There is no ‘bucket list’ - Lynne and I are both well, thank you – but we have arrived at a point in our lives where we have the time, the money and the good health to indulge in a passion for travel. We know how lucky and privileged we are to be able to do this, and we know it won’t last for ever, but while it does…..

Wednesday, 21 January 2015

Sigiriya Rock and Ayurvedic Massage: Part 4 of Sri Lanka, Isle of Serendip

We awoke in our suite in the Heritance Hotel, considered for a moment how pleasant it was to have been upgraded and then looked out the window and saw monkeys - more precisely, Tufted Grey Langurs - swinging in the trees.

Tufted Grey Langur seen from our balcony, Heritance Hotel, Kandalama
The breakfast buffet was comprehensive as befits such a hotel. In the balcony alongside the usual omeletteer was a man making egg hoppers, rice flour pancakes cooked in a small bowl-shaped pan with an egg fried on the flat bottom. You can fill hoppers with whatever takes your fancy, on this occasion coconut sambol and Maldive fish, a highly spiced condiment made from dried and ground tuna.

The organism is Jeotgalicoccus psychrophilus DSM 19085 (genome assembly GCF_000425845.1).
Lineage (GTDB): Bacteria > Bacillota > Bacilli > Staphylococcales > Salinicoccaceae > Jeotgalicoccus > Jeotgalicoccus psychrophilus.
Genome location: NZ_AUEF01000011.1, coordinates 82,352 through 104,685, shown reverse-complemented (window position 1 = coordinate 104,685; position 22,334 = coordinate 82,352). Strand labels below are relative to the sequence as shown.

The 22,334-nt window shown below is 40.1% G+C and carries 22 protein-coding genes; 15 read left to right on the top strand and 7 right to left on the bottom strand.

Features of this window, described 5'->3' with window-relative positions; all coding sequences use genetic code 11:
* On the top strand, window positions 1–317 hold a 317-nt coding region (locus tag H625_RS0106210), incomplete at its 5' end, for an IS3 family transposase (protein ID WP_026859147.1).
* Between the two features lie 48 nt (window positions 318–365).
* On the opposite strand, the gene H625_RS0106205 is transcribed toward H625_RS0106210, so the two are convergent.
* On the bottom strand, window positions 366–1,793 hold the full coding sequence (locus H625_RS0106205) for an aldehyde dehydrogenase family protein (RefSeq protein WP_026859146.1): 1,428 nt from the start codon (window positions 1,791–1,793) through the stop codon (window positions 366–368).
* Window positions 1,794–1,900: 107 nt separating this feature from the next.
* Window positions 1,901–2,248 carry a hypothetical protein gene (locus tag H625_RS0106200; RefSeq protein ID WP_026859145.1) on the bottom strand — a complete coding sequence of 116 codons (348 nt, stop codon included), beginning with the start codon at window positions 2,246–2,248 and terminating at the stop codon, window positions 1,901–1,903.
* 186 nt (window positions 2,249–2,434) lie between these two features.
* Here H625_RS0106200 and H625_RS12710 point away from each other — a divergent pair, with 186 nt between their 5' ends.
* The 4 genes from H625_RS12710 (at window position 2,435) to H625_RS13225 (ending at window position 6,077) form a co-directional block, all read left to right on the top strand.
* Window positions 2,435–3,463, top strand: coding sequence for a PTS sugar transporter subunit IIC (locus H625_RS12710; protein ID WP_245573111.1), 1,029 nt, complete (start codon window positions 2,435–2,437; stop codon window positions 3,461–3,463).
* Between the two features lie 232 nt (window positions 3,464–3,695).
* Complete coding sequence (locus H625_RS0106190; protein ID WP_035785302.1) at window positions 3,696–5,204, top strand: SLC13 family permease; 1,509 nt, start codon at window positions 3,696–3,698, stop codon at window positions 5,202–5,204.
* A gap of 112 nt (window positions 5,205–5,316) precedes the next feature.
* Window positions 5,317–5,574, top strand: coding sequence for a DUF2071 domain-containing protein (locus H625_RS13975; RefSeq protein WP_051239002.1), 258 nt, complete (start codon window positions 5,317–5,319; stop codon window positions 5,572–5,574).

After breakfast we set off for Sigiriya. We had first caught sight of it yesterday as we drove to Polonnaruwa; we could even see it from the hotel - if we stood in the right place - and as the hotel is a kilometre long there were several right places.

Sigiriya Rock in the misty distance across Kandalama Lake
Sigiriya is a huge rock some 200m high and we were going to climb it. We drove round Kandalama Lake and the closer we got the more daunting the prospect became. My rock climbing days are over (if one fear-filled afternoon in 1972 can be described as 'days') but even with steps all the way up it looked a stiff climb.